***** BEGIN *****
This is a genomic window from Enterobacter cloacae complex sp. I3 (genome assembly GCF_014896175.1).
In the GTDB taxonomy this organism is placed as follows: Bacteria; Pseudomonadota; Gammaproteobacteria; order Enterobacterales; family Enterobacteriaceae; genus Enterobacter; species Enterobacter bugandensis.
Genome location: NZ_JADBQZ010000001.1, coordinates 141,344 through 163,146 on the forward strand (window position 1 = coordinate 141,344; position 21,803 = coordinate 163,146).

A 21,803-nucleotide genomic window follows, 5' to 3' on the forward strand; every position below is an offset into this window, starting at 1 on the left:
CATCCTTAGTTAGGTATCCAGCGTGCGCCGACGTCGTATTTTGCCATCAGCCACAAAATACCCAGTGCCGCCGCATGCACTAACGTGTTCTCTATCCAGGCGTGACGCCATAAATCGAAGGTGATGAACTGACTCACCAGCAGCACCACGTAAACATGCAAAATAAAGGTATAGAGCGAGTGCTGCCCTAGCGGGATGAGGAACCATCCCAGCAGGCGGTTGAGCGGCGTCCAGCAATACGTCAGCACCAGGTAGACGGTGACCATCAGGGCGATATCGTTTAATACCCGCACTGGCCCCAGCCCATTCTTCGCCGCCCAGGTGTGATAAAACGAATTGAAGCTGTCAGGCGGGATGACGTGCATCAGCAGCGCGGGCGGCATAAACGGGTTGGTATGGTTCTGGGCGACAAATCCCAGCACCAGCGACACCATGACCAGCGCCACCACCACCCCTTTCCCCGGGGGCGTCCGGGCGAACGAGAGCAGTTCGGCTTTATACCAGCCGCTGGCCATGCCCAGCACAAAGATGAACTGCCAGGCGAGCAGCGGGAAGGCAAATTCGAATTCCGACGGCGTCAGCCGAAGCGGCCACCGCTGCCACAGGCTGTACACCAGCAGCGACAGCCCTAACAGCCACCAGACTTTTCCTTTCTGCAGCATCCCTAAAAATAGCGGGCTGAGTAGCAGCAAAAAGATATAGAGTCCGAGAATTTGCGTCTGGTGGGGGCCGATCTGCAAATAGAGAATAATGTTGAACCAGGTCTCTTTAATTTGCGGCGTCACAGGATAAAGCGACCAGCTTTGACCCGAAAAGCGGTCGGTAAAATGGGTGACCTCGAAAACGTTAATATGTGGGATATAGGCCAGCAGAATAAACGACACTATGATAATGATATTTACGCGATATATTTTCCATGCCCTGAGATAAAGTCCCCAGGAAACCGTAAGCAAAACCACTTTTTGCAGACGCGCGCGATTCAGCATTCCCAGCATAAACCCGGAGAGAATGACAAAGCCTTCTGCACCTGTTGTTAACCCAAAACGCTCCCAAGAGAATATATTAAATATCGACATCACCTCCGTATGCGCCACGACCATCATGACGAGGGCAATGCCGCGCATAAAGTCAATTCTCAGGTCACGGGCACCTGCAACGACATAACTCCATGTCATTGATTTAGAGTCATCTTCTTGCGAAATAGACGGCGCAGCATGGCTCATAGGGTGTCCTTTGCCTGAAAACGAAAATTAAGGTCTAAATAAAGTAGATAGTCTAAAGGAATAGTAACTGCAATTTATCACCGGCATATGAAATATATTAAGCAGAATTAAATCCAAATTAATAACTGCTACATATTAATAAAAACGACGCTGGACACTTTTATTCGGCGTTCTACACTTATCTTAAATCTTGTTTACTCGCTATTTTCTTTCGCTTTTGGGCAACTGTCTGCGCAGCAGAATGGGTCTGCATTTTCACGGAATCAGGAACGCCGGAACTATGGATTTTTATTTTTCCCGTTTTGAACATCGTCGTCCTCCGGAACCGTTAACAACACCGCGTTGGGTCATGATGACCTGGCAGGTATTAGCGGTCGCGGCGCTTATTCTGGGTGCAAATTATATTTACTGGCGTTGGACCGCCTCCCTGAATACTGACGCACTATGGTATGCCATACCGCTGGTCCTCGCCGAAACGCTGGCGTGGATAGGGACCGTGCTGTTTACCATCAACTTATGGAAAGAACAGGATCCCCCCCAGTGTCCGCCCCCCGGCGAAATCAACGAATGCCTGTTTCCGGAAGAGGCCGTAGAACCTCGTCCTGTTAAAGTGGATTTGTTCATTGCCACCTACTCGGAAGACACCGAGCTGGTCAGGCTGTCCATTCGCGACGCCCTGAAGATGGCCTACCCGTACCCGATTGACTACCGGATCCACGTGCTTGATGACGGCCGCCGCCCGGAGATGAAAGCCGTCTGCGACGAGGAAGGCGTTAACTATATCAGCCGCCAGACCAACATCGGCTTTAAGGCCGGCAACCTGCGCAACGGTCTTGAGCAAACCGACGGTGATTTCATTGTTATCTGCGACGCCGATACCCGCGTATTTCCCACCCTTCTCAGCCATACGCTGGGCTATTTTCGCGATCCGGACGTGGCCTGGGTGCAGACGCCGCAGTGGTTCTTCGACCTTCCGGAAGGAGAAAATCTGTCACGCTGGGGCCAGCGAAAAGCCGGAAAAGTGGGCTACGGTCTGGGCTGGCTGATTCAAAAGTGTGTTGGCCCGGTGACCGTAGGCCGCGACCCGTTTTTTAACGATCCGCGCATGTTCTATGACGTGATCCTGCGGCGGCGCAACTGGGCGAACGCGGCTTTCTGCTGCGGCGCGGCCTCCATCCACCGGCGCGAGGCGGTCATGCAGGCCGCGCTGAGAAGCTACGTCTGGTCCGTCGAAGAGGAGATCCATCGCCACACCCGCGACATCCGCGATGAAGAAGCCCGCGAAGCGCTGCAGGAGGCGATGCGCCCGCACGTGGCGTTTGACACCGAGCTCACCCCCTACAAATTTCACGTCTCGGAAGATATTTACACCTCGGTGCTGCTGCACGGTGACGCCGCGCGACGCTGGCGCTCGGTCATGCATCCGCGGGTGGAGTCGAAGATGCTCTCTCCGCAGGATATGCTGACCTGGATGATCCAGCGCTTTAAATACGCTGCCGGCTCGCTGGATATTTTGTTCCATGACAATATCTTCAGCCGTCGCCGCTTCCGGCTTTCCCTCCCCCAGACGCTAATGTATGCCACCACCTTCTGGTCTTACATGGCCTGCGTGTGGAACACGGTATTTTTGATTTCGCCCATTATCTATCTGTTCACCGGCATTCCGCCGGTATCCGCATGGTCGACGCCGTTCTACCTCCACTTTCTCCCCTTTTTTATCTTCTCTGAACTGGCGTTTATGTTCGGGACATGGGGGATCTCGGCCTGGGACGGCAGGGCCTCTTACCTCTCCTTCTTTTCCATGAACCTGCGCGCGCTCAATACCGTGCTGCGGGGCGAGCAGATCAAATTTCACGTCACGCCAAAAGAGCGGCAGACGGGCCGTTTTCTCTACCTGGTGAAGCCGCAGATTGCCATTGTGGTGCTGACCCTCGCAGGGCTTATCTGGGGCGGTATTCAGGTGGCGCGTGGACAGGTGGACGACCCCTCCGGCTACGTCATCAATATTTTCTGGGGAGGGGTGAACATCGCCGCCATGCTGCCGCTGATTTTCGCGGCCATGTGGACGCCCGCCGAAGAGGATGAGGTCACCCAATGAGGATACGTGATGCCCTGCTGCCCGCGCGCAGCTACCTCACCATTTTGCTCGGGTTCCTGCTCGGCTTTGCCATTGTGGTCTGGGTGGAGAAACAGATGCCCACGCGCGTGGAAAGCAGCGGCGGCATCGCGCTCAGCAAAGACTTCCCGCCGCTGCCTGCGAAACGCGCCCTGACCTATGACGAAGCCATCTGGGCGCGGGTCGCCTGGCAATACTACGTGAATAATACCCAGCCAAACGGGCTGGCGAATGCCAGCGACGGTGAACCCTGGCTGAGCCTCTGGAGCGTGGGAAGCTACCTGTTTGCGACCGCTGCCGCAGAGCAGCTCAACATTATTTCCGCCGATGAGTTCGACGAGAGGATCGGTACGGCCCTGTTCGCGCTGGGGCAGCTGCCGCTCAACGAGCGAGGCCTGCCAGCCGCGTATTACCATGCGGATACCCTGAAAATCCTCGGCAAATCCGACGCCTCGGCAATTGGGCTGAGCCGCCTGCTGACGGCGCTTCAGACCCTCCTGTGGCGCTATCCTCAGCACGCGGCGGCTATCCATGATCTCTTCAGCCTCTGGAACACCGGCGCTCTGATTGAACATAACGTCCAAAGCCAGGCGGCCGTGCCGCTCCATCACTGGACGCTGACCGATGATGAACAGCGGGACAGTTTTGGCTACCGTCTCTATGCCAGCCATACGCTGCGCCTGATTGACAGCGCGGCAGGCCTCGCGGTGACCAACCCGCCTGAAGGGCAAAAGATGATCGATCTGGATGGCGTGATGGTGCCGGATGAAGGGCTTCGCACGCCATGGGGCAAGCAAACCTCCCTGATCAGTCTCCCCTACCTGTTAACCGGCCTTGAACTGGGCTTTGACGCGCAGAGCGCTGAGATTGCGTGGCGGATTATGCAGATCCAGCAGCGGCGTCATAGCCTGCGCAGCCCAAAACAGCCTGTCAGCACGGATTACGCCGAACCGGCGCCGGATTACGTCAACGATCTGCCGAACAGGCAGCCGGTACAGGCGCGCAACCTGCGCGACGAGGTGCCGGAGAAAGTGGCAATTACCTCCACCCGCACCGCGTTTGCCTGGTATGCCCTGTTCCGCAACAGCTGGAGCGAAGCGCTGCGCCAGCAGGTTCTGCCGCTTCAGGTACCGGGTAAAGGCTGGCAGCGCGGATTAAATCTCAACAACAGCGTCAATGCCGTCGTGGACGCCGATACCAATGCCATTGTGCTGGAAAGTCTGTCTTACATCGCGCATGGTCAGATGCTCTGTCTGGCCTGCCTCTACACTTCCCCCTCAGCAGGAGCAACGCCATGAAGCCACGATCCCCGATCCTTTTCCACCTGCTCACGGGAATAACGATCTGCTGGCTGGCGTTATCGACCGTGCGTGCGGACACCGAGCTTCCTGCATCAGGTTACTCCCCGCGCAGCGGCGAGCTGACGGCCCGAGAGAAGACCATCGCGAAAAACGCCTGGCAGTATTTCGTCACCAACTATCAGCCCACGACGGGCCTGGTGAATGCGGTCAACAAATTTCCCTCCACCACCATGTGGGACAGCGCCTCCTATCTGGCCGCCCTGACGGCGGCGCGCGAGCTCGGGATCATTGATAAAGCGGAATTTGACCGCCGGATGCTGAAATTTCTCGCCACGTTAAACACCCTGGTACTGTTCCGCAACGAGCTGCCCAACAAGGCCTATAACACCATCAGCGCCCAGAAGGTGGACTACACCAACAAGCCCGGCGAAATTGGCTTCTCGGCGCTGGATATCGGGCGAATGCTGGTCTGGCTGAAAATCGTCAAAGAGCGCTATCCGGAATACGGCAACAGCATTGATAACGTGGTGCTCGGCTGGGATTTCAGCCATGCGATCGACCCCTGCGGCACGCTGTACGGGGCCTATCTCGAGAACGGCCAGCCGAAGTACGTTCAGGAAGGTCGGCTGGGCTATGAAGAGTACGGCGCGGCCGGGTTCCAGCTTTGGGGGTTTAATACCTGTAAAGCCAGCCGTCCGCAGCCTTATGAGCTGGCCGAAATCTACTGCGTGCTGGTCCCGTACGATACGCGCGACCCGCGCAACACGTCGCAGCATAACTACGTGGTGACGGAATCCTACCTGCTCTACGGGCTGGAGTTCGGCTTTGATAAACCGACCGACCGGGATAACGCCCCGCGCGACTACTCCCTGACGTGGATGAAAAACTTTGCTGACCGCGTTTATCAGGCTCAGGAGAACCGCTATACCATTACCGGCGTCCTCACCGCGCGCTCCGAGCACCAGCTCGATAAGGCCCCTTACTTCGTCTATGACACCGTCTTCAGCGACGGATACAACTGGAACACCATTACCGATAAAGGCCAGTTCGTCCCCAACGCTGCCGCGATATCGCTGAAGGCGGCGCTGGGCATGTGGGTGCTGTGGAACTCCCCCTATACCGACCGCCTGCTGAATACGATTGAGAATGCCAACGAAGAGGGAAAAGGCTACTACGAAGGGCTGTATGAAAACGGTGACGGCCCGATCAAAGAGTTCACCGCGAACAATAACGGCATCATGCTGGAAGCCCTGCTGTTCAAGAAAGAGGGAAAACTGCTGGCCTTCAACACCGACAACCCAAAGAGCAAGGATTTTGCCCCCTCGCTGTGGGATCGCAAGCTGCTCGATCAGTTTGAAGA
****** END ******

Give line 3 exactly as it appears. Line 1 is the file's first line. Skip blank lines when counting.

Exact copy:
Genome location: NZ_JADBQZ010000001.1, coordinates 141,344 through 163,146 on the forward strand (window position 1 = coordinate 141,344; position 21,803 = coordinate 163,146).